The Exclusive Church
In Chapter 9 of You Lost Me, author David Kinnaman tackles the idea of the church being too exclusive. To be clear, the problem he is addressing is not exclusivist theology: the idea that only those who are explicitly declared Christians are going to Heaven. That probably plays a part, but the real problem is when churches are exclusive in their actions. They may exclude on a variety of points. People are excluded from churches for ethical reasons: being divorced, dating outside of the faith, pre-marital sex… now that I think about most of the ethical exclusions are related to sex and rarely to do with greed or pride or pretty much anything else. People can also be excluded over doctrine, although there’s often an odd dichotomy in evangelical churches where you can usually be baptized despite doctrinal differences but you can’t be a member without strict adherence. Churches might even exclude on matters of practice like church governance models or styles of music. In general, in the modern era the church was quite ok with dividing and excluding over pretty much anything.
We’re now in the postmodern era and things have changed. The emerging generation is far more interested in emphasizing our agreements than our disagreements. Looking at two denominations who may agree on 99.9% of their doctrines, ethics, and practices, but disagree on the style of music to be played, we find it ridiculously stupid to divide and see each other as enemies even if grudgingly still admitting that those on the other side are also still Christians. That might be an extreme case but it isn’t unheard of either. In the modern era, we were defined by our disagreements. In the postmodern era, we’re trying to define primarily by our agreements while respectfully acknowledging and discussing our disagreements.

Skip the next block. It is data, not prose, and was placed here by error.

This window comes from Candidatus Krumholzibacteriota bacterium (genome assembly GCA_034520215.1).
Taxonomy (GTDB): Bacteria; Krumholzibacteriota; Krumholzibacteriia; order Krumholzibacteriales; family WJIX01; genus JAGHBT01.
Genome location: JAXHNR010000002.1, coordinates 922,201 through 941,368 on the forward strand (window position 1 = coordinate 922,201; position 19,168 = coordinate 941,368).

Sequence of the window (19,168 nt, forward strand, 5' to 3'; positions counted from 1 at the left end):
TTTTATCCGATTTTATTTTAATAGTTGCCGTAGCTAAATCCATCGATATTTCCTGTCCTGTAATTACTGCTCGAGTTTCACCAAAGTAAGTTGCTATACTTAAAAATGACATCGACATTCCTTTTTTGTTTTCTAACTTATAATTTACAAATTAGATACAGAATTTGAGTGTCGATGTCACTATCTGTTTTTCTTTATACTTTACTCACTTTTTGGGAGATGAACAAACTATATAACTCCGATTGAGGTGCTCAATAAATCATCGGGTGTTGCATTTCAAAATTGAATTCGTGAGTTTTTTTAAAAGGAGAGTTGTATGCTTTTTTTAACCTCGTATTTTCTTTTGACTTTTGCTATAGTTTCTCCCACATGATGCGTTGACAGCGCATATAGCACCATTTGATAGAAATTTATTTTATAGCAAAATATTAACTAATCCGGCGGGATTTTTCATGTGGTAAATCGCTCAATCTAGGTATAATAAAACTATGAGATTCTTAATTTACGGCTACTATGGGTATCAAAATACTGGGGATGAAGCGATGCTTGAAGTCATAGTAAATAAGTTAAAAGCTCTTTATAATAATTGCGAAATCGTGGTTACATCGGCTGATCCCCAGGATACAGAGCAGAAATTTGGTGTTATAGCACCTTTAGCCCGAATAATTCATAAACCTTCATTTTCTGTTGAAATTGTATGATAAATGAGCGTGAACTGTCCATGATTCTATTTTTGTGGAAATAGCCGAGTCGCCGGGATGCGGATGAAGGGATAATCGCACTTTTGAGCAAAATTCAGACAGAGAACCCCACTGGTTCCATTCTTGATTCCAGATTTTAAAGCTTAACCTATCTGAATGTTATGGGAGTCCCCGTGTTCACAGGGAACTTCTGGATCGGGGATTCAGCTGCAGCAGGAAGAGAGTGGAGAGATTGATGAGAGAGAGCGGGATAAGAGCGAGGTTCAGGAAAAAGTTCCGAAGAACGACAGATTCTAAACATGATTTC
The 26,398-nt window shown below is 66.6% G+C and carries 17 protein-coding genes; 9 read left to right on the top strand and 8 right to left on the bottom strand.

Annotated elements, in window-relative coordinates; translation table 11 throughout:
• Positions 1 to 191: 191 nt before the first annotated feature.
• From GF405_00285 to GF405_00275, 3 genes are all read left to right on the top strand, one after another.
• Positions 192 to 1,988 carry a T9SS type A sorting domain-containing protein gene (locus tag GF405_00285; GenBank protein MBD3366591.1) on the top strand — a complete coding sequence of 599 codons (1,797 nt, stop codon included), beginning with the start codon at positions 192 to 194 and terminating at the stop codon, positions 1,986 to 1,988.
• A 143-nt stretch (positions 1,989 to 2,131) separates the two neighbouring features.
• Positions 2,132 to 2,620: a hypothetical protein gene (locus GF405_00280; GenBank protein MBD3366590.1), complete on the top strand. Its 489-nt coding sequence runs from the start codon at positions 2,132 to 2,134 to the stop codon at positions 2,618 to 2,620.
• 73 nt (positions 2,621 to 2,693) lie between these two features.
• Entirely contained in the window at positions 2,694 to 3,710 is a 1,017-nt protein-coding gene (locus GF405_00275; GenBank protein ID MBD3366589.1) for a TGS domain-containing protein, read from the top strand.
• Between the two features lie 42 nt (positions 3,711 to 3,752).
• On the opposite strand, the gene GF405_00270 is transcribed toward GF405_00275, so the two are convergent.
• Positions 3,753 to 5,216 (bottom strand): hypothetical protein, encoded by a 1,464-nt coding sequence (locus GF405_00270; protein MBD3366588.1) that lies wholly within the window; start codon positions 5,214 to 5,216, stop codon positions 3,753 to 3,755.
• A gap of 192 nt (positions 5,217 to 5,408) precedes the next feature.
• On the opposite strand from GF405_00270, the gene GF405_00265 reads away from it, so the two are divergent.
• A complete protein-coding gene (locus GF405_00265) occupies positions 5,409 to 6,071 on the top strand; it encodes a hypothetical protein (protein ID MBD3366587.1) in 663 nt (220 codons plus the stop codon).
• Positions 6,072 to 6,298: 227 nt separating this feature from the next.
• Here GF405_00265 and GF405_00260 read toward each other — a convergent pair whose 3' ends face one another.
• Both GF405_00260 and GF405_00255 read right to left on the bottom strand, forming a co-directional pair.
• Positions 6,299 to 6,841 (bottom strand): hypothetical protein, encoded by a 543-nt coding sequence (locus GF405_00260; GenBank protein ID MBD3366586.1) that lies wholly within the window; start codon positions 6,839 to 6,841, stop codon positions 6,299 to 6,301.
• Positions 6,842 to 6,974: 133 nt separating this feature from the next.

So moving forward, we need to learn to welcome everyone into our churches even when we disagree. Jesus welcomed everyone into his ministry. In fact, most of his ministry was made up of people who wouldn’t be allowed in our modern churches. That was true for most of the early church, too. Even those who were committing some of the worst sins in the eyes of the early church – being in the Roman military for example. killing others in the name of their nation – were welcomed in the church and then encouraged to forsake violence only after they had committed themselves to Jesus. The goal is always to love first. That is our only ethical commandment according to Jesus. Other commands may be helpful in unpacking what exactly love looks like, but we should not feel the need to be balancing love with anything else. We don’t need to balance love with “truth,” especially since by truth we usually mean “our right to judge the specks in your eye while ignoring the planks in our own eyes.”